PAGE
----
We tend to focus primarily on (non-)dating and courtship on this site because, let’s face it, neither Becky nor I are making plans to walk down the aisle anytime soon (although Becky’s pretty impulsive, so please don’t put any money on that statement!). But every once in a while, amidst the Group-Non-Dates and bar bumps and lustful Mad Men marathons, we can’t help but wonder where all this build-up will lead us. As I’ve said before, I’m stubbornly hopeful and optimistic that we are an unstoppable generation of women who are wading through all the ambiguity and lawlessness and will emerge at the other end with strong, fulfilling, successful relationships. But what will they look like? And what does that even mean?
I was REALLY hoping to stay away from all this Sandra Bullock drama. The Oscar Love Curse, the cheating husband, the dirty sexts, the creepy Nazi photos…the tabloids seem to be doing a thorough enough job of covering every gory detail of the story. But now that The New York Times’s David Brooks is weighing in? I’m powerless to resist!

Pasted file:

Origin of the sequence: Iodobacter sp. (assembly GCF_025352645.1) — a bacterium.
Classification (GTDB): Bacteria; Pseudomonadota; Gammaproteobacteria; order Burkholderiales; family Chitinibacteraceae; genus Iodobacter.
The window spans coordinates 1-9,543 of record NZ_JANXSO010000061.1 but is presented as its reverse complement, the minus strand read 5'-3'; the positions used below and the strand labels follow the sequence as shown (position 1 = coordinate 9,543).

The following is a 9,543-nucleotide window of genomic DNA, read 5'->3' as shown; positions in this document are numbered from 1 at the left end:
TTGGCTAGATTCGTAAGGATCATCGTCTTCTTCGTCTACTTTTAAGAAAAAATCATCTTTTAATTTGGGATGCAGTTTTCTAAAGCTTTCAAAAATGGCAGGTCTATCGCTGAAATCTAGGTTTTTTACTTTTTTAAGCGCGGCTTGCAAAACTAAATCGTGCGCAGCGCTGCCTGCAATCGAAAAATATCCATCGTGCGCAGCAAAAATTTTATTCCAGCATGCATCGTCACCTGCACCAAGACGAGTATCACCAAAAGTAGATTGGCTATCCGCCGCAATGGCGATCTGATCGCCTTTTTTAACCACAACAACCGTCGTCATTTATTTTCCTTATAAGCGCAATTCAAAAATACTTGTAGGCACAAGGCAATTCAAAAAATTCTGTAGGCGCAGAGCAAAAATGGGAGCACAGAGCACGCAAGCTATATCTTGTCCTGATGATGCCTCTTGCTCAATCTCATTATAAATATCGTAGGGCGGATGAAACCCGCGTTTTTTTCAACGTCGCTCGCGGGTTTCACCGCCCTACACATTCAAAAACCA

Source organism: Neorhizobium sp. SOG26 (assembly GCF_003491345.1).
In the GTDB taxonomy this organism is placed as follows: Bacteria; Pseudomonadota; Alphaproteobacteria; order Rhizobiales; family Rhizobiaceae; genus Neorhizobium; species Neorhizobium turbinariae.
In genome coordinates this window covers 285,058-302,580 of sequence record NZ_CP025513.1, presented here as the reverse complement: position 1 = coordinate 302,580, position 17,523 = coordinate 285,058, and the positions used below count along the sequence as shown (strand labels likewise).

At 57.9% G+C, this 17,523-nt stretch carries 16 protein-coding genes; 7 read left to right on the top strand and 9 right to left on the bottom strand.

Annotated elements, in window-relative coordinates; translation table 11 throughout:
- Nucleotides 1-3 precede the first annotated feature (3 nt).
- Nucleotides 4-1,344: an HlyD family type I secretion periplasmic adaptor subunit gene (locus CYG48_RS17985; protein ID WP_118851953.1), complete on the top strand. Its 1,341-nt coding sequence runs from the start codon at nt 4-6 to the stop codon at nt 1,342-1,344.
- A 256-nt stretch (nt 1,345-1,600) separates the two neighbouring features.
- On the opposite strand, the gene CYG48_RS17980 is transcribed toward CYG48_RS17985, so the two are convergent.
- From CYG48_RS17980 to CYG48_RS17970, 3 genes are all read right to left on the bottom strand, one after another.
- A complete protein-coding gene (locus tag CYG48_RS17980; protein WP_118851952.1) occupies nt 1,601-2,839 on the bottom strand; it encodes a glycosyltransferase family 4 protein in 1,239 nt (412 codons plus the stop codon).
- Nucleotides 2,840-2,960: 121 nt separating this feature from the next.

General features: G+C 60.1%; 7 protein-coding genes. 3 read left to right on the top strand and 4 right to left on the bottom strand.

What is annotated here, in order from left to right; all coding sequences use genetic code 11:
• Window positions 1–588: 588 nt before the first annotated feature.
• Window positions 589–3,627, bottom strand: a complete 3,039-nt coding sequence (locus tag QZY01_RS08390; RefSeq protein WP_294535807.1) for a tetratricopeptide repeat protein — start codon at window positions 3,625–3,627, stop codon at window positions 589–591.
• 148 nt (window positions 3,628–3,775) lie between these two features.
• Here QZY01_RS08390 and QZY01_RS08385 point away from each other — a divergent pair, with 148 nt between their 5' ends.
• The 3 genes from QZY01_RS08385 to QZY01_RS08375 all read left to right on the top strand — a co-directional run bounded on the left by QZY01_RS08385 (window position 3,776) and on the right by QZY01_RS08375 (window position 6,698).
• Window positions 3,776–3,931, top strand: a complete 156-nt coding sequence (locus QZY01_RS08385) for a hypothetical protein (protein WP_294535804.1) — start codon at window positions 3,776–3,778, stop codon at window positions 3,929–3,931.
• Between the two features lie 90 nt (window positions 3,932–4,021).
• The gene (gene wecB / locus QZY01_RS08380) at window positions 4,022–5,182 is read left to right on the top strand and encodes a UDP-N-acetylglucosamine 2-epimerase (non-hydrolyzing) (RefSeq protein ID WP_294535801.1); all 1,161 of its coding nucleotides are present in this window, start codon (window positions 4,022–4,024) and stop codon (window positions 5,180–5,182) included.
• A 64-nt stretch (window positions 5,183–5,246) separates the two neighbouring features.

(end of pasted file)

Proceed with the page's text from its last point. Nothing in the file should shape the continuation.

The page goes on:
Attempting to place Sandra’s romantic tragedy in a broader context, Brooks talks about “The Sandra Bullock Trade” and asks readers, “Would you exchange a tremendous professional triumph for a severe personal blow?” And although Brooks isn’t blaming Sandra for what happened to her, here it is again – that traditional assumption that success and love are at odds with each other, that we might eventually have to choose or trade one for the other, that we can’t realistically hope to have it all. At least not as women.